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Circulating ghrelin crosses the blood-cerebrospinal fluid barrier via growth hormone secretagogue receptor dependent and independent mechanisms

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  • Maia Uriarte, Universidad Nacional de La Plata
  • ,
  • Pablo N. De Francesco, Universidad Nacional de La Plata
  • ,
  • Gimena Fernández, Universidad Nacional de La Plata
  • ,
  • Daniel Castrogiovanni, Scientific Research Commission of the Province of Buenos Aires (CIC-PBA) and National University of La Plata (UNLP)]
  • ,
  • Micaela D'Arcangelo, Universidad Nacional de La Plata
  • ,
  • Mónica Imbernon, Université de Lille
  • ,
  • Sonia Cantel, Universite de Montpellier
  • ,
  • Severine Denoyelle, Universite de Montpellier
  • ,
  • Jean Alain Fehrentz, Universite de Montpellier
  • ,
  • Jeppe Praetorius
  • Vincent Prevot, Université de Lille
  • ,
  • Mario Perello, Universidad Nacional de La Plata

Ghrelin is a peptide hormone mainly secreted from gastrointestinal tract that acts via the growth hormone secretagogue receptor (GHSR), which is highly expressed in the brain. Strikingly, the accessibility of ghrelin to the brain seems to be limited and restricted to few brain areas. Previous studies in mice have shown that ghrelin can access the brain via the blood-cerebrospinal fluid (CSF) barrier, an interface constituted by the choroid plexus and the hypothalamic tanycytes. Here, we performed a variety of in vivo and in vitro studies to test the hypothesis that the transport of ghrelin across the blood-CSF barrier occurs in a GHSR-dependent manner. In vivo, we found that the uptake of systemically administered fluorescent ghrelin in the choroid plexus epithelial (CPE) cells and in hypothalamic tanycytes depends on the presence of GHSR. Also, we detected lower levels of CSF ghrelin after a systemic ghrelin injection in GHSR-deficient mice, as compared to WT mice. In vitro, the internalization of fluorescent ghrelin was reduced in explants of choroid plexus from GHSR-deficient mice, and unaffected in primary cultures of hypothalamic tanycytes derived from GHSR-deficient mice. Finally, we found that the GHSR mRNA is detected in a pool of CPE cells, but is nearly undetectable in hypothalamic tanycytes with current approaches. Thus, our results suggest that circulating ghrelin crosses the blood-CSF barrier mainly by a mechanism that involves the GHSR, and also possibly via a GHSR-independent mechanism.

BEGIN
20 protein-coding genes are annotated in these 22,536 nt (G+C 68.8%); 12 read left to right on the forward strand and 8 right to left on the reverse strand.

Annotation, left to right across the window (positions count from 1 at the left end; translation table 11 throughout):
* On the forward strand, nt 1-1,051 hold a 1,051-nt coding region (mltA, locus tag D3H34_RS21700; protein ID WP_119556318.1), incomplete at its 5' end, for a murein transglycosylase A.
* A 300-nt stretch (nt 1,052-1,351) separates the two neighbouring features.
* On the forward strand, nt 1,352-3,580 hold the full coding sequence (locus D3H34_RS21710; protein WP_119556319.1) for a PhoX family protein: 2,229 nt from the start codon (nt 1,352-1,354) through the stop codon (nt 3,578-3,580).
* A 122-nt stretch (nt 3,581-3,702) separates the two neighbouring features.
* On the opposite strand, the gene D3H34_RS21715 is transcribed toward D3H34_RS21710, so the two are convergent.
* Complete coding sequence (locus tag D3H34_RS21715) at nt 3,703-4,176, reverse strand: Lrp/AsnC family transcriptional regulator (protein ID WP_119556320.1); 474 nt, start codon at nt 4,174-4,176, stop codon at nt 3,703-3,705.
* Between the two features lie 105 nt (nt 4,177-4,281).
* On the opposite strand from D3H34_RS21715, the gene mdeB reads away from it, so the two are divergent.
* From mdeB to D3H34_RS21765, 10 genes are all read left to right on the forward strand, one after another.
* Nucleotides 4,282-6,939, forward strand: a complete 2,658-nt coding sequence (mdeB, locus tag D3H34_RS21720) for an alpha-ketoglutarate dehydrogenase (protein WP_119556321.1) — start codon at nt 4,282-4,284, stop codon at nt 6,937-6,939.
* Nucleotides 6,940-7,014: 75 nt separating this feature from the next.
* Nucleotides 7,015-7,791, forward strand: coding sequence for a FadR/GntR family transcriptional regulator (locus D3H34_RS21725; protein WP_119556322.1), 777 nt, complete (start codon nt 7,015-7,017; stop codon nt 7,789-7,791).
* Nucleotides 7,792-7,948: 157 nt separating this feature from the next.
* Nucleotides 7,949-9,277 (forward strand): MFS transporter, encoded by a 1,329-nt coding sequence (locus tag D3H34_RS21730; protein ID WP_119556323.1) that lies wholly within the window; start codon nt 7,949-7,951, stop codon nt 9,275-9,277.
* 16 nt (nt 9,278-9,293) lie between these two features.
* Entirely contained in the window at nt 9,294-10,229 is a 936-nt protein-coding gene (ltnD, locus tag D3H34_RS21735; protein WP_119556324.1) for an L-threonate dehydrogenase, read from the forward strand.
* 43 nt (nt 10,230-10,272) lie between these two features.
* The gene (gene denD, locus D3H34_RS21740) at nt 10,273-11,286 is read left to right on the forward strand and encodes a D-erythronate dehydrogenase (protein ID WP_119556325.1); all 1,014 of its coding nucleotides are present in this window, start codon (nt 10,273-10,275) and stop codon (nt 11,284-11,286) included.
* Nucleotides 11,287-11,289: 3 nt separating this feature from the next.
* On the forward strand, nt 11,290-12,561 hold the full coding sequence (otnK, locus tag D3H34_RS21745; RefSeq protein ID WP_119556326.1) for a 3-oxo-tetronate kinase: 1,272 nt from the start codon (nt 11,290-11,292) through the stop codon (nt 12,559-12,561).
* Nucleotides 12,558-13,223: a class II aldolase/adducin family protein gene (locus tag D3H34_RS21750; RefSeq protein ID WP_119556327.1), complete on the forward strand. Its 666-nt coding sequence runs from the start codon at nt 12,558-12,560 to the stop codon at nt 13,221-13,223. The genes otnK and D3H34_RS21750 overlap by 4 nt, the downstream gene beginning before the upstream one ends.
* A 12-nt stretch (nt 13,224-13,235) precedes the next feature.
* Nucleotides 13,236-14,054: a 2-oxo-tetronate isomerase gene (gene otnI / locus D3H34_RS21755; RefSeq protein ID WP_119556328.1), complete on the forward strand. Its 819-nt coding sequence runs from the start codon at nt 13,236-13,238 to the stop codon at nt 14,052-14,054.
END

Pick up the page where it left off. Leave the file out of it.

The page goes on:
Original languageEnglish
Article number111449
JournalMolecular and Cellular Endocrinology
Number of pages12
Publication statusPublished - Dec 2021

Bibliographical note

Publisher Copyright:
© 2021 Elsevier B.V.

    Research areas

  • Choroid plexus, Ependymal cells, Ghrelin, Tanycytes

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